‘The American Dream’: The first-hand accounts of what life was like for the Lebanese in the United States

The first time I visited Lebanon, I was 14.

It was the year of the American occupation, and I was one of the lucky ones.

The occupation meant I couldn’t leave my house, or go anywhere, except to school.

My father took me to visit my grandmother in Lebanon.

I remember thinking that we were not alone.

We were surrounded by other refugees, but we were also welcomed with open arms.

The Lebanese, in my view, were just like the rest of the world.

The only difference was that the Lebanese were not afraid of the Americans, and their country was not occupied.

It didn’t matter to them whether I had a degree in a foreign field or not.

They knew who I was and where I lived.

They also knew that we had a right to go to America and live in the USA, even if we didn’t like it.

It seemed as if we had become a part of the Western world.

That, I think, is what the American Dream is all about.

For Lebanese refugees, the American dream is a dream of freedom and a chance to achieve a life in America.

They see America as a paradise for them and a place where they can become normal citizens.

The dream of American life is something that they cherish and dream of.

They are very grateful for the American people, they are very proud of their country, and they love their country.

The United States is a land of opportunity, they say, and of opportunity for everyone.

But Lebanese refugees know that the American freedom that they so desperately seek is not possible to attain in America, where they live in constant fear and oppression.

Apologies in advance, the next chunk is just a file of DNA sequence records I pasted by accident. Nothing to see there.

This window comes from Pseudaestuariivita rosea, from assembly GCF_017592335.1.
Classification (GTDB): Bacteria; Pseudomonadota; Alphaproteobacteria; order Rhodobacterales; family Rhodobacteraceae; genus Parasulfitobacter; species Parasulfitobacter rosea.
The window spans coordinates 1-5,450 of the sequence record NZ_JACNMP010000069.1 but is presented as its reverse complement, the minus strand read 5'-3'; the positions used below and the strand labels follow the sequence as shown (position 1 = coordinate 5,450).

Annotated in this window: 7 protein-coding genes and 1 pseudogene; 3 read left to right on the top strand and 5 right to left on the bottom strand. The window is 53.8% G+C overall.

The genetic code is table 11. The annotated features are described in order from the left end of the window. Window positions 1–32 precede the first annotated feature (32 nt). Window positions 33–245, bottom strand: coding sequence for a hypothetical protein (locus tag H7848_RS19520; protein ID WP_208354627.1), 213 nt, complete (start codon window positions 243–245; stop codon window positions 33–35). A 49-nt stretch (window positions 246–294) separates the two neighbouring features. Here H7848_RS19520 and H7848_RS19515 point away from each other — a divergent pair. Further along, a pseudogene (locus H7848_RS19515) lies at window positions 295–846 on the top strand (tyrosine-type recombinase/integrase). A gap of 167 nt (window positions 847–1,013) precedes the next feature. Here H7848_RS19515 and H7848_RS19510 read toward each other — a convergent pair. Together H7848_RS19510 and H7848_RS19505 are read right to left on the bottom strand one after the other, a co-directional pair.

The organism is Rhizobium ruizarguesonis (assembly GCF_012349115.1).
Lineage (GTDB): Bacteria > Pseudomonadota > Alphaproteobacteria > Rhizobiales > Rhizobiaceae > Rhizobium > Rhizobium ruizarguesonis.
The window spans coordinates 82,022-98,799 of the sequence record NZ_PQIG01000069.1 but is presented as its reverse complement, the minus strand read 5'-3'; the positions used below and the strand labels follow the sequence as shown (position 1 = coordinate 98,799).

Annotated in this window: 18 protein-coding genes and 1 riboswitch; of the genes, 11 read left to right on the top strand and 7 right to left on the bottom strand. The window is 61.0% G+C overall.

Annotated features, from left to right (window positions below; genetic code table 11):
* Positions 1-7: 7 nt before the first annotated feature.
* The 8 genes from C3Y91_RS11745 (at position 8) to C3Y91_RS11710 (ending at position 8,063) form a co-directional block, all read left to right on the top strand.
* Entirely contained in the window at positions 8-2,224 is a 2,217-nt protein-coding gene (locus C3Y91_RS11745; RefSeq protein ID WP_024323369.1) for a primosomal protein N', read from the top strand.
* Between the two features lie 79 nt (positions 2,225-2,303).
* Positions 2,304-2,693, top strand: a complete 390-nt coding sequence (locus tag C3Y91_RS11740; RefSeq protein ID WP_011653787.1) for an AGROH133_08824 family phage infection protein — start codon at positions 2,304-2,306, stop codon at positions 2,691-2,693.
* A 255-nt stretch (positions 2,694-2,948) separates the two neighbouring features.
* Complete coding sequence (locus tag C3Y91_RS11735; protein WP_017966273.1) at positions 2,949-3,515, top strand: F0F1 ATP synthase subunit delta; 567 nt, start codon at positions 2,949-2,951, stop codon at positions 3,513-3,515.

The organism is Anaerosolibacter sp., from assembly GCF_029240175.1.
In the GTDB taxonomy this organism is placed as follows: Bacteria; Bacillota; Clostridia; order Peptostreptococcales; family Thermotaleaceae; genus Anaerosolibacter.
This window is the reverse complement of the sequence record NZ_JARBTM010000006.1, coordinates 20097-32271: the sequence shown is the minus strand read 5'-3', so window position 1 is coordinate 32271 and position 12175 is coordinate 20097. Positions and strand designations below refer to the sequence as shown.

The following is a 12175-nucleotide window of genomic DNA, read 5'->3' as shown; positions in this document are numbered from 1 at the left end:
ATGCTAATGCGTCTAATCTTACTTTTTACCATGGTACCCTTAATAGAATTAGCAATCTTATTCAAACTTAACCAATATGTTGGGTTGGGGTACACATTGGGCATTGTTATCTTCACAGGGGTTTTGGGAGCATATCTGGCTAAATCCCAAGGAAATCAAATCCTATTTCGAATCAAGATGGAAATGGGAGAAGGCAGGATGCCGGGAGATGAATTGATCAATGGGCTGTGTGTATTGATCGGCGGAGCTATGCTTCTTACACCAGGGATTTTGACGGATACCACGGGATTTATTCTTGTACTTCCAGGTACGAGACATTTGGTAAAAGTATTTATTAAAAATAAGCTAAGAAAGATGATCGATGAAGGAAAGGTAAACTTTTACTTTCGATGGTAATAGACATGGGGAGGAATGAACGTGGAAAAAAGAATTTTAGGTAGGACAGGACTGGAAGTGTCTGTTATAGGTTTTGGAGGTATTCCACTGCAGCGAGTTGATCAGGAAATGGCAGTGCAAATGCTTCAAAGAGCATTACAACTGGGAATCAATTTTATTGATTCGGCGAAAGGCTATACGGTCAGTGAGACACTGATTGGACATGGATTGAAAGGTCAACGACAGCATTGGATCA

For example, they remember the American military occupying their country and sending their people to fight for the occupying army.

The Americans did this for two reasons: one, they wanted to see the Lebanese army defeated; two, they were worried about the rise of Al Qaeda and the Islamic State in Lebanon, which was trying to spread its influence across the region.

So they decided to invade the country.

What they didn’t know was that they would soon be fighting against the same enemy that they had been fighting for so long.

They were fighting the same people that they wanted eliminated: the Americans.

I was born in Beirut, and that’s where I was raised.

At the age of 12, I started my first job: teaching English in Beirut.

At 15, I finished my studies.

At 17, I joined a Lebanese company, and at 19, I married a Lebanese woman.

Today, I am a doctor.

As I grow older, I can’t help but remember my childhood, and where we were, and the experiences that we shared.

It’s important to remember that Lebanon is a small country.

We have only about 2,000 people in total, and most of them live in refugee camps.

I can tell you that when I was a child, I never knew what to do, and now that I am older, that I do know how to do something that was a very important lesson to me.

Today I am very happy and proud to be Lebanese.

I am proud to speak Lebanese.

Today’s world, and today’s Lebanese, are all different, and each of us can speak his or her language, to express our differences, to find common ground, and to understand that the world is full of different cultures and religions.

I think that our country has reached a point where we are all on the same page.

We are all brothers and sisters.

There is no one more Lebanese than I am.

I’m proud to call myself Lebanese.

And I want to say to you all, Lebanon is where you can find your future, your freedom, and your home.

You will find that it is in the American country, in America where you will find your friends and your family.